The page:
In the last blog we discussed the connection between the theological concept of Imago Dei and human rights theory with reference to the work of I Sil Yoon. We considered the ways in which the Imago Dei can be used to promote Christian action to further human rights and its connection to Catholic Social Teaching, the Nguni concept of Ubuntu and its relationship to the Bible. However, in this blog we will consider the ways in which the use of Imago Dei in promoting human rights can be a challenge and some of the problems it produces.
The legal scholar Louis Henkin argues in his article “Religion, Religions and Human Rights” that historically religious communities have violated human rights norms despite their conception of Imago Dei. He highlights the issues raised for freedom of religion in relation to apostasy, proselytising, equality and non-discrimination, gender distinctions, religious antisemitism and more. Henkin contends that religions are much older than human rights law and that historically they have not seen the need for the idea of rights. He concludes that human rights cannot be grounded in religious conviction as it would be “conceptually imperialistic”.
There are some important questions raised by Henkin which we must consider when reflecting on the concept of the Imago Dei and human rights. Such as, does the failure of a religious community to live up to an ideal like the Imago Dei, necessarily mean that it has no use? Can the Imago Dei be useful to a Christian conception of rights in such a way that is not imperialistic or colonial? How do we as Christians reconcile a history of human rights violations with a religious understanding of rights?
To further problematise the use of Imago Dei as a basis of human rights it is worth taking account of its problematic uses in some aspects of Catholic thought. As alluded to in the last blog the Imago Dei has been used to produce a theological understanding of human dignity in Catholic Social Teaching. However, some conservative Catholic theologians reject the contemporary use of human dignity in human rights rhetoric. The professor of philosophy and law Jeremy Waldron points to examples of conservative Catholics using the idea of Imago Dei and human dignity to oppose stem cell research, oppose women’s reproductive rights and autonomy and argue for the “rights” of foetuses.
So how do we respond to these challenges to the concept of Imago Dei and human rights? First, it is important to address the fact that the failure to live up to a particular ideal does not subtract from its value as an ideal. As mentioned in the previous blog there are certain instances where human rights law fails those who it is designed to protect such as North Korean women seeking refuge in China. Yet just because the legal protections offered by human rights have failed in many instances this does not mean they are any less necessary. Similarly, where religious people committed to the ideal of Imago Dei have failed to uphold this ideal it does not mean that it is any less necessary to a wholistic Christian conception of rights. In fact, Imago Dei can be used as a justification for Christians to confront past atrocities through reconciliation, reparations and apology. It is in recognising the image of God in those who have been wronged by the Church that we can find an argument for pushing the Church to do more to right their past wrongs.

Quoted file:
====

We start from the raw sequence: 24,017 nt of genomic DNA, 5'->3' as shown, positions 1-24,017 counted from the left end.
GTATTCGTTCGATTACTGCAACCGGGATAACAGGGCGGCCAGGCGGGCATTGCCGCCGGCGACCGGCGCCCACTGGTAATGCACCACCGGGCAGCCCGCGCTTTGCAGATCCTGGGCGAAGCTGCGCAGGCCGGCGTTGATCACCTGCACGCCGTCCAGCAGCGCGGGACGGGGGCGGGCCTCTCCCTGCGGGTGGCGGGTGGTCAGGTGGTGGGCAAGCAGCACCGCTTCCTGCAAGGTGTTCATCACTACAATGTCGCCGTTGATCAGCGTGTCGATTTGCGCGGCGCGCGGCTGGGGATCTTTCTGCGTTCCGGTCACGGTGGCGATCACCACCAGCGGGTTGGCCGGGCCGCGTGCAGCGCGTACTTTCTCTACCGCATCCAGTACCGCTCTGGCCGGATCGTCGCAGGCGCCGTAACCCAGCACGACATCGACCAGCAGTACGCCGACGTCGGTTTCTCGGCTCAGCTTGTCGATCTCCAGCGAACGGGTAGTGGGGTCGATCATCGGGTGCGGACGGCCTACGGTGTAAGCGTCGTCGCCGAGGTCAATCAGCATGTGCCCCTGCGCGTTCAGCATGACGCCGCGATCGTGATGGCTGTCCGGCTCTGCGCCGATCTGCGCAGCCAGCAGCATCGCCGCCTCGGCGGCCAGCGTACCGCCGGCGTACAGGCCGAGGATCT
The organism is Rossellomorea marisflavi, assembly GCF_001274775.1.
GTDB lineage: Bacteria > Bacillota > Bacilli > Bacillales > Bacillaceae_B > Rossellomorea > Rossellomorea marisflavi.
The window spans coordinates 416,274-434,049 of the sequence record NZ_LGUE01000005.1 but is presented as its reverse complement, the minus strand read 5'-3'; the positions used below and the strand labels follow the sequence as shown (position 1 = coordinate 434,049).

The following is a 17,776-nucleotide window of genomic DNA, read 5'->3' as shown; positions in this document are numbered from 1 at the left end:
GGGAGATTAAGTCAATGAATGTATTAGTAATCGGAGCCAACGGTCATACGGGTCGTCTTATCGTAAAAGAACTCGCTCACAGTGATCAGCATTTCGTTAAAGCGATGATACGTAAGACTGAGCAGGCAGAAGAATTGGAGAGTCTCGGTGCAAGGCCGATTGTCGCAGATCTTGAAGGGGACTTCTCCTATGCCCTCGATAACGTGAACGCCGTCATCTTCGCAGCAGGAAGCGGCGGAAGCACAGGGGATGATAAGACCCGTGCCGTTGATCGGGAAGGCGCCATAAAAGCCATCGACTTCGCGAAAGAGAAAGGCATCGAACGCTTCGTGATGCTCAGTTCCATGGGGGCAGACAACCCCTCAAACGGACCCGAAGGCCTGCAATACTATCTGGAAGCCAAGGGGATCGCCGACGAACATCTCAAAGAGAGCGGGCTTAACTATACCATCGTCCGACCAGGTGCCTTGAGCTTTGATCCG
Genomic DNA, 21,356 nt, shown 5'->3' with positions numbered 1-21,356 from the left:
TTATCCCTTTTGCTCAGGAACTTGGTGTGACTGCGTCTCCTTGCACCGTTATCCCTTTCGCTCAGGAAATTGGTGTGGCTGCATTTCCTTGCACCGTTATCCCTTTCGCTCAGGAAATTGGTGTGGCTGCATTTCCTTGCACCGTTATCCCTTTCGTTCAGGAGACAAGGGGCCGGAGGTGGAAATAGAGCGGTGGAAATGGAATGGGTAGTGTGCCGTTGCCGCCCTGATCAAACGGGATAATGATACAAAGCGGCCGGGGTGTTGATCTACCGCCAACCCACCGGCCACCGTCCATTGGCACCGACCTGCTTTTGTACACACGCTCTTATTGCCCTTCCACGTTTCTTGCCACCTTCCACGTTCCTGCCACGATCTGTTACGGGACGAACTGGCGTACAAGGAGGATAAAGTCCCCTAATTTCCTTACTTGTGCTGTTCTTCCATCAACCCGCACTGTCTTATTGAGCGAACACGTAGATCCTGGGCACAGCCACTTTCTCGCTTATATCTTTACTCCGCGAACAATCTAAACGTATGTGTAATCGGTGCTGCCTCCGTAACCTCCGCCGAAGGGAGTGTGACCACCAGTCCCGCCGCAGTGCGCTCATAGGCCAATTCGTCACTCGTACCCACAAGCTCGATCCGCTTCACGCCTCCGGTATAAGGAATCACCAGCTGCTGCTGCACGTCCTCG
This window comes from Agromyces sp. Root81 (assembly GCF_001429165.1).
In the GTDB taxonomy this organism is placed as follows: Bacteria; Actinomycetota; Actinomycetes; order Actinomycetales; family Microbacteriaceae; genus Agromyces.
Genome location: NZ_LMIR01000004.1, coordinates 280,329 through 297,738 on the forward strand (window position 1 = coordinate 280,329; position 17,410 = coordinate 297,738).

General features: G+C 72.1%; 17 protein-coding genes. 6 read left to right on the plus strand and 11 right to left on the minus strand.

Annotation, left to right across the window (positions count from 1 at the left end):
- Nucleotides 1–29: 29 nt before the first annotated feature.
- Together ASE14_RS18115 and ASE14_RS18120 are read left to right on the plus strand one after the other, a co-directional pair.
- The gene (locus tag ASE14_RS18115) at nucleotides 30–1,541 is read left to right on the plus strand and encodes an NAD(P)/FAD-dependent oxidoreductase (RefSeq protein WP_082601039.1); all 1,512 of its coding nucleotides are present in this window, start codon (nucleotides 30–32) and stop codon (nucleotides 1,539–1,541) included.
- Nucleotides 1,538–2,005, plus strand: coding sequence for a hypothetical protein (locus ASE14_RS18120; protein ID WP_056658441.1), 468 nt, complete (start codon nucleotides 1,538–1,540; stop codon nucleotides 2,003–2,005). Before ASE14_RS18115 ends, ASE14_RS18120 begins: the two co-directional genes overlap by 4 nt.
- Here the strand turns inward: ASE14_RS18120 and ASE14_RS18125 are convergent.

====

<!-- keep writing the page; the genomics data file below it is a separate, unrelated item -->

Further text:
This does not mean that we should necessarily insist that Imago Dei be used as a universal foundation for human rights. As Henkin rightly notes both the human rights and the Christian community must “give up their claims to provide a total and exclusive ideology”. Rather we must acknowledge that there is overlap and that to promote a conception of human rights which embraces the Imago Dei that is also not imperialistic we must come to a place of rejecting exclusivity when it comes to the concept of human dignity. Secular concepts of human dignity compliment a religious commitment to human rights which embraces Imago Dei as its foundation. Imago Dei then can be a basis for Christian action to promote human rights even if it does not function as a universal basis for human rights.
There are also potential alternative Christian theological concepts which can offer a basis for Christian support of human rights. For example, Waldron argues that the “premise that there is something of Christ in every needy person with a claim on us” as found in Matthew 25 can provide a similar basis for a Christian conception of human dignity and rights. The passage in Matthew 25 says this:
“For I was hungry and you gave me no food, I was thirsty and you gave me nothing to drink, I was a stranger and you did not welcome me, naked and you did not give me clothing, sick and in prison and you did not visit me.” Then they also will answer, “Lord, when was it that we saw you hungry or thirsty or a stranger or naked or sick or in prison, and did not take care of you?” Then he will answer them, “Truly I tell you, just as you did not do it to one of the least of these, you did not do it to me”. Matthew 25:42-45
There are some justified and worthwhile arguments against using the Imago Dei as a foundation for human rights. Yet, if we embrace Imago Dei as being complimentary rather than exclusive it can still be a useful basis for Christian action both to promote human rights today and for the Church to face up to their past sins and violations of human dignity and rights.